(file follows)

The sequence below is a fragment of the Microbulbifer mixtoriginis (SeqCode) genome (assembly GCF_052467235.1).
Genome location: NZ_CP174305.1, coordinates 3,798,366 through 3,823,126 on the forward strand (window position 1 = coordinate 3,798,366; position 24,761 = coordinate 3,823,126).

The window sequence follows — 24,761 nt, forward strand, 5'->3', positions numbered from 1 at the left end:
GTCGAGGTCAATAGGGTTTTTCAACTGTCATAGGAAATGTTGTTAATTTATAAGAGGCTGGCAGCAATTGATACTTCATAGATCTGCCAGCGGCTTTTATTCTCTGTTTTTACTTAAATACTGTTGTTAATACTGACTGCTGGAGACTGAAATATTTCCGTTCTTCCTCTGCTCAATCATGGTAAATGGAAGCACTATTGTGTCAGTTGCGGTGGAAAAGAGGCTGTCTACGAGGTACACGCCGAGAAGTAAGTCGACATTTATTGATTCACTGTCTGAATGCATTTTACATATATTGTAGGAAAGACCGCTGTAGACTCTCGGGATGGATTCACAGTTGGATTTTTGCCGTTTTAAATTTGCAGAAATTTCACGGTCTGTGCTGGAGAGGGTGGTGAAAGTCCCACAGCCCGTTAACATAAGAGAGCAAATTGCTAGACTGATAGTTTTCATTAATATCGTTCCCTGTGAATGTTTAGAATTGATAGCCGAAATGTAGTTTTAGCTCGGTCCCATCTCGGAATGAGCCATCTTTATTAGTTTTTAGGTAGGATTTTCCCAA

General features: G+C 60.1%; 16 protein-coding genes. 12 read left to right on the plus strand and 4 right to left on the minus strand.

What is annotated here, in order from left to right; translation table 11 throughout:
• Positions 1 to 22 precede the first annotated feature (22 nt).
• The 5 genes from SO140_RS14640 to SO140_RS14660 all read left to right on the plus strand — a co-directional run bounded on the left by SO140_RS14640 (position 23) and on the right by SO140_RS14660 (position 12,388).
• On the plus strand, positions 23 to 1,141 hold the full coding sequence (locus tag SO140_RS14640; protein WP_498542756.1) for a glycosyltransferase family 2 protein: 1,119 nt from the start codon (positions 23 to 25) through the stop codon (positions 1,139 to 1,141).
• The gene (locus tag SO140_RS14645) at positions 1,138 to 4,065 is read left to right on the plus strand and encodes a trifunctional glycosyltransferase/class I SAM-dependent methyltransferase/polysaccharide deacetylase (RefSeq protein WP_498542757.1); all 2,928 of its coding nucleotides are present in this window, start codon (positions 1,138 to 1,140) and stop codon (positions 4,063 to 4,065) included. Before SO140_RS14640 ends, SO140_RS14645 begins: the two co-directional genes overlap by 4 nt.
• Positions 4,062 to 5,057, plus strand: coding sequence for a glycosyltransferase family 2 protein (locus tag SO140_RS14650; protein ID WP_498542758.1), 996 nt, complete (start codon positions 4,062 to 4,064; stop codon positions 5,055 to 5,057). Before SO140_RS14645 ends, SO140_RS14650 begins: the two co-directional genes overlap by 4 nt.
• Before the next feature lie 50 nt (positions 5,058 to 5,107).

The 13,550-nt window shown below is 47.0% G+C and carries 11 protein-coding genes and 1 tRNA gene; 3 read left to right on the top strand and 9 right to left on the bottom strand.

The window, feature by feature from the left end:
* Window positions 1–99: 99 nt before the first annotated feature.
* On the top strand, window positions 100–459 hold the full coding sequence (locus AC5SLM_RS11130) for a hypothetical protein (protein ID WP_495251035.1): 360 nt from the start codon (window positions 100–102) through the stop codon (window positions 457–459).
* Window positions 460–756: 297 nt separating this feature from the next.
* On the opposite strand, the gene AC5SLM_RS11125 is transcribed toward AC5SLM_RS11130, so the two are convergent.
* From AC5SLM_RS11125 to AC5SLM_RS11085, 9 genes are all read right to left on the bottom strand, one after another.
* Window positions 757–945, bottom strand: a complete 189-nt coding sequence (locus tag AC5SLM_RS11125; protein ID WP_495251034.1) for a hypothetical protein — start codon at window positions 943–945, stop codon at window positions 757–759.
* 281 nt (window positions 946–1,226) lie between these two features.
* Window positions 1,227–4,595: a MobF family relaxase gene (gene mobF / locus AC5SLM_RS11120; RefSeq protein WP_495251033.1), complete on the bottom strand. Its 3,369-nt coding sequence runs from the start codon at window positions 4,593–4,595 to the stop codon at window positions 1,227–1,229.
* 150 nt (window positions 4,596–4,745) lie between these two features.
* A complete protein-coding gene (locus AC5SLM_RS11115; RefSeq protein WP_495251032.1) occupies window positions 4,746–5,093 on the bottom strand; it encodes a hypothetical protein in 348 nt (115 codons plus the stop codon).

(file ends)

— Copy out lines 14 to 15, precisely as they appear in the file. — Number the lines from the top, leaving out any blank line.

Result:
The window, feature by feature from the left end:
* Window positions 1–99: 99 nt before the first annotated feature.